Dorothea Lynde Dix, 19th century crusader for the mentally ill, was also a champion for a special blossom. She observed, in flowery prose no less, that “no flower (not excepting even the queenly rose) claims to be so universal a favorite as the viola tricolor; none currently has been honored with so rich a variety of names, at once expressive of grace, delicacy and tenderness.”

The flower viola tricolor, better known as johnny-jump-up or heart’s-ease, inspires more love than insanity. According to Shakespeare, though, the two states of mind are pretty much identical. In his Midsummer Night’s Dream, this plant plays a pivotal role in the plot, where it is known as ‘love-in-idleness.’ Its juice, squeezed on Titania’s eyes, makes her fall in love with the donkey-headed Bottom:

“Yet marked I where the bolt of Cupid fell. 

It fell upon a little western flower,

Before milk-white, now purple with love’s wound,

And maidens call it love-in-idleness.

Fetch me that flower, the herb I showed thee once.

The juice of it on sleeping eyelids laid

Will make a man or woman madly dote

Upon the next live creature that it sees.”

It was this wild plant that led to the popular and plentiful cultivated pansy we now see for sale everywhere. In the mid-1800s, a gardener by the name of William Thompson worked to create the now ubiquitous pansy. He is credited with hybridizing and crossbreeding Viola tricolor to produce the plant that became an instant craze.

Pansies provided both affection and health. As told by Shakespeare, all pansies were at one time white, until Cupid’s arrow pieced them and they became purple and yellow. The new color provided magic powers; a love potion could be made from the plant’s leaves. In the unfortunate event that the lovers came down with venereal disease, syrup was made from the flowers to provide a cure. Quite handy!

Take heed, however, since it is noted that pansies will bring love only to women and are considered a bad luck gift when proffered to the other sex.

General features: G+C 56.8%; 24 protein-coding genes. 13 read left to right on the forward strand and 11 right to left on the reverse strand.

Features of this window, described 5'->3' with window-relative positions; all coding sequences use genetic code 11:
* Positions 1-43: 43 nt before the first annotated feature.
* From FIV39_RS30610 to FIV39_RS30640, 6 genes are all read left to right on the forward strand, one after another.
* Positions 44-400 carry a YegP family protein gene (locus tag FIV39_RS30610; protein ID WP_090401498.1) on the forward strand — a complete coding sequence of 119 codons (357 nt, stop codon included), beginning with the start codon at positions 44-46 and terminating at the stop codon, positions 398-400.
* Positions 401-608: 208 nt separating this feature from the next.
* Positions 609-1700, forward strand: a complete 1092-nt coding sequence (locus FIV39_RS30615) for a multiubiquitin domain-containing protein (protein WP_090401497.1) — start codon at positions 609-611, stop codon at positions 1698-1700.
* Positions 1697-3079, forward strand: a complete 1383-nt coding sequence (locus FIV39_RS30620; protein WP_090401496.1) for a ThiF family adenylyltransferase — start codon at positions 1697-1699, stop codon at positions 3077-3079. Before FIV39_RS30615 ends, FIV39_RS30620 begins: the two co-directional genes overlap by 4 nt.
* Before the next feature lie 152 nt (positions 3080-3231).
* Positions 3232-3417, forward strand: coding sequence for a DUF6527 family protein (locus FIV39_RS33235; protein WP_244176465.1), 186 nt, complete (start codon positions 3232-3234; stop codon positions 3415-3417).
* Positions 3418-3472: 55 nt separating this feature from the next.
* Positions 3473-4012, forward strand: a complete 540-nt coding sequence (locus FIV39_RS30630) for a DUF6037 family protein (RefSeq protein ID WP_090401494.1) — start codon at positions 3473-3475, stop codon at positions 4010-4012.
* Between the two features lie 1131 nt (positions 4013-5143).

The word, pansy, comes from the French ‘pensee,’ which means ‘a reflection or thought’ and likely referred to the flower’s dark center that resembles the human face. Some varieties lack the dark center or can be striped.

The striped varieties hold unusual powers, including the ability to tell the future. Choose a petal and observe the stripes or lines. Four lines means hope; seven brings consistency in love (and if the center line is longest, a Sunday wedding day is guaranteed); eight foresees fickleness; nine, a change of heart; and disappointment and an early grave will come to those whose petal has eleven lines. If the lines lean left and are thick, trouble is coming your way, and right-leaning lines presage prosperity.

Additional assets of the pansy are to be admired. Its scent is prized and can be enhanced by sniffing at dawn and dusk, or smelling the blue or yellow-colored flowers that are reputed to have a stronger scent.  Or try a taste of these colorful classics. Considered edible, pansy flowers are high in vitamin A and C. Use them to flavor drinks, in salads or as a garnish.

So many options for so powerful a plant that Hamlet couldn’t help but remind us to “Pray, love, remember: and there is pansies, that’s for thoughts.”

Suzan Bellincampi is director of the Felix Neck Wildlife Sanctuary in Edgartown.